Social media has changed the way that we do just about everything. We get our news from our Facebook or Twitter feed. We share family pictures on Instagram. We communicate with family and friends through Facebook and learn how to do all kinds of things from YouTube. Social Media has also given birth to viral video and a host of new trends. So, what would have happened to Muay Thai if social media had existed in the 1980s?
In the 1980s, Muay Thai was still rather unknown in countries like the United States. While it was being practiced in Thailand for hundreds of years, many western countries were more aware of martial arts like Karate and Tae Kwon Do. Keep in mind that Americans really only began flocking to martial arts in the 1960s and 1970s because of Bruce Lee. His celebrity status and plethora of movies jump started marital arts in the U.S. Despite the popularity of martial arts, Muay Tai was still rather unknown by most Americans.
While Americans were exploring “traditional’ marital arts, Thailand was experiencing a Golden Age of Muay Thai in the 1980s. There were more competitors, competitions and money than ever before. The problem is that Americans weren’t being exposed to the sport. Back in the 1980s people learned about new sports, ideas, and practices, from newspapers, magazines, television and movies. Social media, and the Internet, for that matter, simply did not exist.
The first time that Americans were exposed to Muay Thai on a mainstream level was in 1989 when Jean-Claude Van Damme starred in the movie, Kickboxer. In the film, the antagonist, Tong Po, was a Muay Thai fighter. Arguably, the film exposed people to the sport and helped fuel interest.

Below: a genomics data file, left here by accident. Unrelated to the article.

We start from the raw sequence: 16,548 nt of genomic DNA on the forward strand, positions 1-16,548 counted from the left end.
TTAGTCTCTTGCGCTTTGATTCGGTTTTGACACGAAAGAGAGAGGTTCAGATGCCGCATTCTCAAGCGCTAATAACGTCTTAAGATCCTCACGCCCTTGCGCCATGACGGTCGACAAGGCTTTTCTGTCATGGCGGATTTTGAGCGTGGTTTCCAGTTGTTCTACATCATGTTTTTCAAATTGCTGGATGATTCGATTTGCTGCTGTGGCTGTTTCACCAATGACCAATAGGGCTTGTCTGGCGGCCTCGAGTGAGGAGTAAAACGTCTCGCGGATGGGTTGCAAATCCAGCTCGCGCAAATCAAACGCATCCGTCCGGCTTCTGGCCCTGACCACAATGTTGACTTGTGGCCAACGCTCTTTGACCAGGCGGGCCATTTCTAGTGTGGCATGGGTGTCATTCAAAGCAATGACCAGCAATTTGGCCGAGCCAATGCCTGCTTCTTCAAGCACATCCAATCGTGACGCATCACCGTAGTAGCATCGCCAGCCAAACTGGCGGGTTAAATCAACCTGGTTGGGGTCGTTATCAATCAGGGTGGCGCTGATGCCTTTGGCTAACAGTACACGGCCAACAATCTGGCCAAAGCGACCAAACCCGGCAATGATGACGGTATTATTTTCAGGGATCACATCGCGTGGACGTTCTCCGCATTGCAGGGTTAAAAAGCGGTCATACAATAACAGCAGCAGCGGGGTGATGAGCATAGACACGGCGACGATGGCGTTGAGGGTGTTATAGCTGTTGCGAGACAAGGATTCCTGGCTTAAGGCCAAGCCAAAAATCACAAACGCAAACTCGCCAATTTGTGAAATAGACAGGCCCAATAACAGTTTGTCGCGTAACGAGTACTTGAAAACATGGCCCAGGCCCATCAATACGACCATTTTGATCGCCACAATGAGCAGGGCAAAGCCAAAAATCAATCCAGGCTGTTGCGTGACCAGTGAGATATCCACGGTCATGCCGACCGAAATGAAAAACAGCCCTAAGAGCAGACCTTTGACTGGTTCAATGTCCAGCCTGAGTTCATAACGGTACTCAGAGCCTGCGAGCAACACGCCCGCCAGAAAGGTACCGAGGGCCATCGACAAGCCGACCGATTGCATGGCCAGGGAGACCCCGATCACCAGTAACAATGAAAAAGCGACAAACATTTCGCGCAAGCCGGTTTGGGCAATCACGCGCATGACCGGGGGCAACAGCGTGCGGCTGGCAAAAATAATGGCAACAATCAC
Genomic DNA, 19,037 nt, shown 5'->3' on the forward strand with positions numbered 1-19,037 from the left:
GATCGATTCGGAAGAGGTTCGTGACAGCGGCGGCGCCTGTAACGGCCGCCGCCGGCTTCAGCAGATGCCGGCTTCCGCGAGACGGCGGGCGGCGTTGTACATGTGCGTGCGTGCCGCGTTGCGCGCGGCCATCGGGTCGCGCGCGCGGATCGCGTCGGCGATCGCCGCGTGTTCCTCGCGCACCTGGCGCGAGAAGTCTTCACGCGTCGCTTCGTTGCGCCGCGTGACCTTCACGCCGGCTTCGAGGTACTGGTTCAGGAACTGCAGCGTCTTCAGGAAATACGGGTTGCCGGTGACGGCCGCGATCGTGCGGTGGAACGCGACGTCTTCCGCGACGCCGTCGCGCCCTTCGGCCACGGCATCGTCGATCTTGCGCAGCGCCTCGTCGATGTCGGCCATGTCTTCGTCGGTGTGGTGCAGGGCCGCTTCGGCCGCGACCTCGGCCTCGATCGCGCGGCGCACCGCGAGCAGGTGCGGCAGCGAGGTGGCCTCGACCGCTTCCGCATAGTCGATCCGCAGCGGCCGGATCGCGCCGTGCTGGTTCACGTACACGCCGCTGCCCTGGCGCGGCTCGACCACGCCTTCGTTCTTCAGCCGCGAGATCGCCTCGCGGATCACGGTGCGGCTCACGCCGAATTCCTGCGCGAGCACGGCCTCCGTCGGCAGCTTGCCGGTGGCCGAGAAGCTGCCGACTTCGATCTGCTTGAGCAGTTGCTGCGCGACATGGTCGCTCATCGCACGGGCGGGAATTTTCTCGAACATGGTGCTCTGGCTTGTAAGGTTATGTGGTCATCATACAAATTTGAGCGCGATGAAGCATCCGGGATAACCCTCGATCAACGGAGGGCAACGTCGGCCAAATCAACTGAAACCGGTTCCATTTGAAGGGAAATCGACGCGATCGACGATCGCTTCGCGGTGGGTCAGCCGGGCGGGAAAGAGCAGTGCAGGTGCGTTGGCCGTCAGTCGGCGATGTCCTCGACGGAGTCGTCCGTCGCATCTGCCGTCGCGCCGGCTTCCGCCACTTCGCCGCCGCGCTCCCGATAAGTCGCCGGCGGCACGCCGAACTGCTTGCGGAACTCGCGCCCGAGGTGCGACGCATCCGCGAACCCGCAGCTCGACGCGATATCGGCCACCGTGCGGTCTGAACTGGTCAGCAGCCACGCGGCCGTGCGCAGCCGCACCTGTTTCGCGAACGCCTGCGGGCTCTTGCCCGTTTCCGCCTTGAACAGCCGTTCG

Let’s assume, for argument sake, that Facebook and other social media platforms existed in the 1980s. The Golden Age of Muay Thai would have quickly spread from Thailand and reached countries all over the world, including the United States. Just imagine videos of explosive Muay Thai fights going viral across the Internet. Young kids would have been enamored with the tradition and style of Muay Thai. Muay Thai schools would have sprouted up throughout the United States and it would have quickly become a household name.
While this is all fantasy because there was no social media in the 1980s, it highlights the value of modern social media. We live in an amazing time when a video or post can cross continents and expose people to new ideas and practices. Today Muay Thai schools such as www.muaythai-camp-thailand.com and instructors can share their sport, tradition and training across the globe with ease. They key is to make the most of social media. The possibilities are limitless. How will you share Muay Thai with the world?